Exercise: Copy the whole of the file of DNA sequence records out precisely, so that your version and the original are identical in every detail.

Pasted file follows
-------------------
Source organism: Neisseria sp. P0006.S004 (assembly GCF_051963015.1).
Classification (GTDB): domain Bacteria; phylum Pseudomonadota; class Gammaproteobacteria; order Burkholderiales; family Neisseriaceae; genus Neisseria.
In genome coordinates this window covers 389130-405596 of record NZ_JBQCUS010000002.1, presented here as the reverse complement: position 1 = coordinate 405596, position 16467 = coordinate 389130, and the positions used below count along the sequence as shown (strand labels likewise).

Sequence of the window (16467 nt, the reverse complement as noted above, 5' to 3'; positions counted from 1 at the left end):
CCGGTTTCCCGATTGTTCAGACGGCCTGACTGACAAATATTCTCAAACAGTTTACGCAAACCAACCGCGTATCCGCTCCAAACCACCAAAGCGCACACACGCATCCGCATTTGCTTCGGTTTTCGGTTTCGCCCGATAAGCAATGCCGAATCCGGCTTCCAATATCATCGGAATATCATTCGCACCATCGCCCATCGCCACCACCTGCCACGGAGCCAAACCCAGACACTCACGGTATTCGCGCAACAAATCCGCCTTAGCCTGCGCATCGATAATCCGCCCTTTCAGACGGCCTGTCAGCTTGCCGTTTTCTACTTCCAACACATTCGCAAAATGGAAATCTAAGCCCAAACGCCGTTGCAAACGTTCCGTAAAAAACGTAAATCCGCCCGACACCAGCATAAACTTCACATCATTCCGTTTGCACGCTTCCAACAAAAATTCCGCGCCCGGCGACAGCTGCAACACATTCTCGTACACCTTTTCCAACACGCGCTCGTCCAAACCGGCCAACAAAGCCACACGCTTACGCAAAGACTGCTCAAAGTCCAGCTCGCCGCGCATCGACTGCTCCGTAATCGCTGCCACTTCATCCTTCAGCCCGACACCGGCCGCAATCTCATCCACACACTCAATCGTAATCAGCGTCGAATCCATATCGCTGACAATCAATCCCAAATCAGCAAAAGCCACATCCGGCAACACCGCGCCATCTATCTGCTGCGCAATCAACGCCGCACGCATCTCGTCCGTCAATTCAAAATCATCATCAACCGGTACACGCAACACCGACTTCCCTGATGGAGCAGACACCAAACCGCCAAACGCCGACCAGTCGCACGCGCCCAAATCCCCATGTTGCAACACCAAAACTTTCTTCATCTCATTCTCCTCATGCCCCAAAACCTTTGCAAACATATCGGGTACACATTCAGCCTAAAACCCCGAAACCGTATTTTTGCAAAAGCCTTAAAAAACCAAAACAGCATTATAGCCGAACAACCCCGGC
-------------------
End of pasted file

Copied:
Source organism: Neisseria sp. P0006.S004 (assembly GCF_051963015.1).
Classification (GTDB): domain Bacteria; phylum Pseudomonadota; class Gammaproteobacteria; order Burkholderiales; family Neisseriaceae; genus Neisseria.
In genome coordinates this window covers 389130-405596 of record NZ_JBQCUS010000002.1, presented here as the reverse complement: position 1 = coordinate 405596, position 16467 = coordinate 389130, and the positions used below count along the sequence as shown (strand labels likewise).

Sequence of the window (16467 nt, the reverse complement as noted above, 5' to 3'; positions counted from 1 at the left end):
CCGGTTTCCCGATTGTTCAGACGGCCTGACTGACAAATATTCTCAAACAGTTTACGCAAACCAACCGCGTATCCGCTCCAAACCACCAAAGCGCACACACGCATCCGCATTTGCTTCGGTTTTCGGTTTCGCCCGATAAGCAATGCCGAATCCGGCTTCCAATATCATCGGAATATCATTCGCACCATCGCCCATCGCCACCACCTGCCACGGAGCCAAACCCAGACACTCACGGTATTCGCGCAACAAATCCGCCTTAGCCTGCGCATCGATAATCCGCCCTTTCAGACGGCCTGTCAGCTTGCCGTTTTCTACTTCCAACACATTCGCAAAATGGAAATCTAAGCCCAAACGCCGTTGCAAACGTTCCGTAAAAAACGTAAATCCGCCCGACACCAGCATAAACTTCACATCATTCCGTTTGCACGCTTCCAACAAAAATTCCGCGCCCGGCGACAGCTGCAACACATTCTCGTACACCTTTTCCAACACGCGCTCGTCCAAACCGGCCAACAAAGCCACACGCTTACGCAAAGACTGCTCAAAGTCCAGCTCGCCGCGCATCGACTGCTCCGTAATCGCTGCCACTTCATCCTTCAGCCCGACACCGGCCGCAATCTCATCCACACACTCAATCGTAATCAGCGTCGAATCCATATCGCTGACAATCAATCCCAAATCAGCAAAAGCCACATCCGGCAACACCGCGCCATCTATCTGCTGCGCAATCAACGCCGCACGCATCTCGTCCGTCAATTCAAAATCATCATCAACCGGTACACGCAACACCGACTTCCCTGATGGAGCAGACACCAAACCGCCAAACGCCGACCAGTCGCACGCGCCCAAATCCCCATGTTGCAACACCAAAACTTTCTTCATCTCATTCTCCTCATGCCCCAAAACCTTTGCAAACATATCGGGTACACATTCAGCCTAAAACCCCGAAACCGTATTTTTGCAAAAGCCTTAAAAAACCAAAACAGCATTATAGCCGAACAACCCCGGC